During the connection and disconnection processes the overmolded portions 186, 290, 468 offer some advantages. First, the overmolded portions 186, 290, 468 remain relatively cool to the touch when the system 100 has been left in the sun. Second, the overmolded portions 186, 290, 468 function as bumpers that prevent damage should the connectors 132, 134, 420 be dropped. Also, the overmolded portions 186, 290, 468 in some embodiments are provided in a particular color for the particular fluid that the connectors 132, 134, 420 are configured to channel. For example, in a cold water system the overmolded portions 186, 290, 468 are blue and in a hot water system the overmolded portions are red. Similarly, in a pneumatic system the overmolded portions 186, 290, 468 are a particular to distinguish from a liquid system. In a pneumatic system configured to channel oxygen, the overmolded portions 186, 290, 468 are green.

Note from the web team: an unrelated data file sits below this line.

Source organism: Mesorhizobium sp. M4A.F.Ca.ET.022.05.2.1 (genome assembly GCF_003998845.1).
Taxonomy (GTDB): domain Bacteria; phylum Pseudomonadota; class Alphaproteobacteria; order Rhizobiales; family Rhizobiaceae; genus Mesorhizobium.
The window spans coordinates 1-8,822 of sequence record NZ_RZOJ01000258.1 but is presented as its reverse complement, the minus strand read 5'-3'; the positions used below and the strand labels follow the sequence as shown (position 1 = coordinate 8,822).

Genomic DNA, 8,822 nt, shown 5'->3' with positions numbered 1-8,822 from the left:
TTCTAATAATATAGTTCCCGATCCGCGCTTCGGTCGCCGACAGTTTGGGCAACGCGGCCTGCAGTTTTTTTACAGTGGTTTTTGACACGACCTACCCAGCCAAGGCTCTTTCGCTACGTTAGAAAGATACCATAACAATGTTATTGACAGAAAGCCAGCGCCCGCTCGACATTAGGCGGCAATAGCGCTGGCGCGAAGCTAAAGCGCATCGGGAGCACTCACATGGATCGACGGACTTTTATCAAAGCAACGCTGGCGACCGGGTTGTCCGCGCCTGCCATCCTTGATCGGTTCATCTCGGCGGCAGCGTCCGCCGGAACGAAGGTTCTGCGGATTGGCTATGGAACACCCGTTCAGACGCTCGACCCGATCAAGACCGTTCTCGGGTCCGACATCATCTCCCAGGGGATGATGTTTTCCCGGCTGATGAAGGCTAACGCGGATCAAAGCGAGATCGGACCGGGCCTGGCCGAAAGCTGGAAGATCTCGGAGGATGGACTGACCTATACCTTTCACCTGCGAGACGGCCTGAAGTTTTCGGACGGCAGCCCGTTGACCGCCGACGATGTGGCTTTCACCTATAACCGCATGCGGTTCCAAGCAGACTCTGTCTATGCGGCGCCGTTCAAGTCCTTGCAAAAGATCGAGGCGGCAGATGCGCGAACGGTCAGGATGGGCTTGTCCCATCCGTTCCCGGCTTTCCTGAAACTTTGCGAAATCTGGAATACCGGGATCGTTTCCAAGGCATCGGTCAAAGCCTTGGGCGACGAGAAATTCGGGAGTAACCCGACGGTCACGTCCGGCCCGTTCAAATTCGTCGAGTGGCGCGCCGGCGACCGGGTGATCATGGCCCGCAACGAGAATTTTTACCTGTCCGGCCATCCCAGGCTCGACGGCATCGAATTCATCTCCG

The fluid system 100 offers numerous other advantages. First, users can quickly and easily disconnect a fluid device, such as the nozzle 102, from the hose 100 without having to stop the flow of fluid through the hose at the sillcock 108, for example. This is convenient if the user is working at an extended from the sillcock. Second, the male component 132, 420 and the female component 134, 422 are quickly and easily connected and disconnected from each other. The ring assembly 138, 428 of the male component 132, 420 is rotated less than a quarter turn to connect/disconnect the connectors 132, 134, 420, 422, thereby making the connectors easy to operate, even for users with dexterity issues. The male component 132, 420 and the female component 134, 422 offer a convenient approach for connecting a fluid conductor to the hose 110, without requiring the supply of fluid to the hose to be stopped.